Compared to centralised ventilation concepts, it seems at first sight that decentralised air supply systems offer acceptable cooling and heating capacity. However, if one subtracts the energy that has to be expended in order to introduce outside air into the room at a neutral temperature, then the indoor cooling capacity is barely more than 250 W (at a cooling water supply temperature of 18 °C) irrespective of manufacturer. The reason for this is as follows:
In order to avoid condensation at the heat exchanger for reasons of hygiene, the water supply temperature should, for example at 18 °C, be above the dew-point temperature of the outside air. If the fan propels 120m³/h of outside air at a temperature of 32 °C through the heat exchanger, then the maximum cooling capacity achievable by a decentralised air conditioning unit is 490 W. Of this, 240 W are required simply to cool the outside air from 32 °C to 26 °C. The residual cooling capacity in the room is therefore only 250 W. The theoretical borderline case if a system of this type is to achieve maximum performance lies at an outlet temperature of 18 °C. In this case, a maximum cooling capacity of 560 W would be achieved.
This physical limitation is one indicator that this through-flow principle needs to be abandoned if we want to increase the capacity of the units. In principle, there are four ways to increase indoor cooling performance:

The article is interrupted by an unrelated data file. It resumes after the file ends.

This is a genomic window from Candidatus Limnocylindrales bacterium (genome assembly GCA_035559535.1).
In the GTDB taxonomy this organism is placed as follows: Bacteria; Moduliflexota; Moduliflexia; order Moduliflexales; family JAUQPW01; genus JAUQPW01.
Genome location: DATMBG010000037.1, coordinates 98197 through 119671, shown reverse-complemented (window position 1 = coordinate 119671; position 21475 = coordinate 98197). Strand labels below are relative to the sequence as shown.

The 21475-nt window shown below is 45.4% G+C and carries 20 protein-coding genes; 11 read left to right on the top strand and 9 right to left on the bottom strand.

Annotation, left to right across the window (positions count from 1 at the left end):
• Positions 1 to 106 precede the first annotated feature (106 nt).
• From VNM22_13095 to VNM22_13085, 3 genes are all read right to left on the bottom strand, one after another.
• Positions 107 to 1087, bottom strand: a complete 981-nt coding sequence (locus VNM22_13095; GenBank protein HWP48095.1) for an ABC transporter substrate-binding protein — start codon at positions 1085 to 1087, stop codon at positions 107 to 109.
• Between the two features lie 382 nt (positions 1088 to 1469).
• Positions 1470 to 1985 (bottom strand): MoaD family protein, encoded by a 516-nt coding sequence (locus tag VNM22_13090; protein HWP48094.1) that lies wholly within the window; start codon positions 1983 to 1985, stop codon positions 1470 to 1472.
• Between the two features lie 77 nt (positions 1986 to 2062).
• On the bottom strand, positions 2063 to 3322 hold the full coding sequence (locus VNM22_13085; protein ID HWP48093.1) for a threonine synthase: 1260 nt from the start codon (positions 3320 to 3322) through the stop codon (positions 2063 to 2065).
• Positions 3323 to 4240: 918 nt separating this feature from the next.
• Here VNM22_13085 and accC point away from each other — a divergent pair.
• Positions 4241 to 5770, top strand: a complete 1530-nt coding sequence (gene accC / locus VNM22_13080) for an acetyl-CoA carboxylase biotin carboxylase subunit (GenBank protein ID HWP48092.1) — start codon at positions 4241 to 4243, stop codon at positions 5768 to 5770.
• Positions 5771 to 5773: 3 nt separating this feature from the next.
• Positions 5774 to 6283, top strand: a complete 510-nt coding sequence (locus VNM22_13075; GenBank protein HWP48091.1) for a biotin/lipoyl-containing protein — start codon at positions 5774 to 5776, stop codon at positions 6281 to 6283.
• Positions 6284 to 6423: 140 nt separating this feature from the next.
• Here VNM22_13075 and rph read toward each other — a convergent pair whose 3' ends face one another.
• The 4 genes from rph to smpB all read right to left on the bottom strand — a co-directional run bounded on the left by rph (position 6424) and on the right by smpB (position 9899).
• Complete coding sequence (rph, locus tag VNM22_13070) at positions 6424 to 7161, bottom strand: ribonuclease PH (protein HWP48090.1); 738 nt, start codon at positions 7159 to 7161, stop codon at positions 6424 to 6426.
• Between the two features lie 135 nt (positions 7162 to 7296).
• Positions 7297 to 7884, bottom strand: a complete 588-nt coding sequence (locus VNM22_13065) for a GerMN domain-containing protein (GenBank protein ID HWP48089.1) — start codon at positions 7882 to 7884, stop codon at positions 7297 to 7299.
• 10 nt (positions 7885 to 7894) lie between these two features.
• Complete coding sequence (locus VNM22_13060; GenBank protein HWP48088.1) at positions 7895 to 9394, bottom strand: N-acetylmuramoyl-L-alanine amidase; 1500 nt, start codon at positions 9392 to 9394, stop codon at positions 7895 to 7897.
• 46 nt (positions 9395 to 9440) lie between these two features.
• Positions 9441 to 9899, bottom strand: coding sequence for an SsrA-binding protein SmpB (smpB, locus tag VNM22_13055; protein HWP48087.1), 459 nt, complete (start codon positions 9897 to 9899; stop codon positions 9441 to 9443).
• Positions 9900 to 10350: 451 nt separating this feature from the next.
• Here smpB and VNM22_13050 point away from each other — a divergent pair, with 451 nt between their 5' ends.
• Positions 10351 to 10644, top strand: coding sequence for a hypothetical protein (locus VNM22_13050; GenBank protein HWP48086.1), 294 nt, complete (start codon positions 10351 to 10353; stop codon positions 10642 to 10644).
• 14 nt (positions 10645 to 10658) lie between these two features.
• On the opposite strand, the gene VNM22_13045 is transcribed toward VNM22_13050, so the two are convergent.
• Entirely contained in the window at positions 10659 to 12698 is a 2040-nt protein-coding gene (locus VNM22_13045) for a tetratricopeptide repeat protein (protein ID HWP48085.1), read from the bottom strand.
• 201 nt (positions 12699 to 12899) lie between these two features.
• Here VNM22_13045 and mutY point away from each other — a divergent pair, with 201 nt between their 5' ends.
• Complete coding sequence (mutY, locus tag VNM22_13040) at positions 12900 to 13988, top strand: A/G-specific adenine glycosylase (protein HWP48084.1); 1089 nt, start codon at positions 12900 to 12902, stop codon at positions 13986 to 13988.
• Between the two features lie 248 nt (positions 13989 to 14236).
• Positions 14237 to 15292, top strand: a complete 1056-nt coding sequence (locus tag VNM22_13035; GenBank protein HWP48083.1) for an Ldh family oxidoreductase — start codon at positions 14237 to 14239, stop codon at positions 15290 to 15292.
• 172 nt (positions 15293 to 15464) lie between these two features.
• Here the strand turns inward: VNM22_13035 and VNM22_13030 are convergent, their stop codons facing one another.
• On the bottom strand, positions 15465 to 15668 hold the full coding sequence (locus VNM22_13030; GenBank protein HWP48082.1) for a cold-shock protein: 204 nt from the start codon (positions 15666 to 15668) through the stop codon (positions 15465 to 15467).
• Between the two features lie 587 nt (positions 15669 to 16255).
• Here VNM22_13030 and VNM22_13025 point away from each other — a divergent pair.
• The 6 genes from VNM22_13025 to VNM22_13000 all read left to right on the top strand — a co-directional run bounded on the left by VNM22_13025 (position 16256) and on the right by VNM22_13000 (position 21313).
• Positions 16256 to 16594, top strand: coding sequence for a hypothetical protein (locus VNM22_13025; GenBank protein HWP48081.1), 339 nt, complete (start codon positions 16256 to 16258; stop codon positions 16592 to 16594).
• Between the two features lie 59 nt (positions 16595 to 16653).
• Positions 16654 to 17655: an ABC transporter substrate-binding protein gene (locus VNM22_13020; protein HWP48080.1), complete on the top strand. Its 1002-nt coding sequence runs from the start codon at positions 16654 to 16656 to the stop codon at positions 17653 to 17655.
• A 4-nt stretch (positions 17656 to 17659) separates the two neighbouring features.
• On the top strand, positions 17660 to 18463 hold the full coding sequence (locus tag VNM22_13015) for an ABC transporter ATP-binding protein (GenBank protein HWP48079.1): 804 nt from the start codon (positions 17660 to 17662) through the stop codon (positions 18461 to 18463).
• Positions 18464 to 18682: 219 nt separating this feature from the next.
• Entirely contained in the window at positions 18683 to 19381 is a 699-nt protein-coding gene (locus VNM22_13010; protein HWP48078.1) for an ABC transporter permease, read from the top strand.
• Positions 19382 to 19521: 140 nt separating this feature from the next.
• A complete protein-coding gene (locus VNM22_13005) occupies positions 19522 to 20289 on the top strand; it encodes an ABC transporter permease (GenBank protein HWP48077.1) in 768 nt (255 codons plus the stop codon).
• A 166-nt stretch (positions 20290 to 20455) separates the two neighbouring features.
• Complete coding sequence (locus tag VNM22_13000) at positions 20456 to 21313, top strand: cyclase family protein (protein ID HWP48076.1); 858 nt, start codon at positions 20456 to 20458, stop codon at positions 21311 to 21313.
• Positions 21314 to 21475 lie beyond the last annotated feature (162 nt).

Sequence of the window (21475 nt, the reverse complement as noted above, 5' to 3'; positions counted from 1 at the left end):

- Increase the volume flow of outside air, (not worthwhile for energy-related reasons)
- Lower the water supply temperature, (requires a cost-intensive condensate collection/evacuation system)
- Increase the flow of supplied air by mixing with recirculated air,
What is direct induction?
It is possible to achieve a considerable increase in capacity by using induction to increase the volume flow through the heat exchanger. To do so, the outdoor air is first mixed with the room air, and this mixed air is then passed through the heat exchanger. Given the parameters described above, the caloric cooling capacity is 635 W, resulting in a residual cooling capacity in the room of 395 W.
FVD decentralised air conditioning system with direct induction
LTG Aktiengesellschaft has integrated the direct induction concept into its decentralised supplied air units for installation in double floors with a grid width of 200 mm – 300 mm. It has long been known that it is more thermodynamically efficient to mix the outside air with the room air before it passes through the heat exchanger. In the field of centralised air conditioning units, it is general engineering practice to pass mixed air through a heat exchanger.
When combined with induction technology, this practice can now also be consistently adopted for decentralised units, to provide all the benefits direct induction has to offer:
- Increased heating and cooling capacity
- High level of protection against freezing
- Improved thermal comfort, and
- Efficient use of a free source of cooling
LTG products for direct induction: Decentralised Facade Ventilation Unit FVD.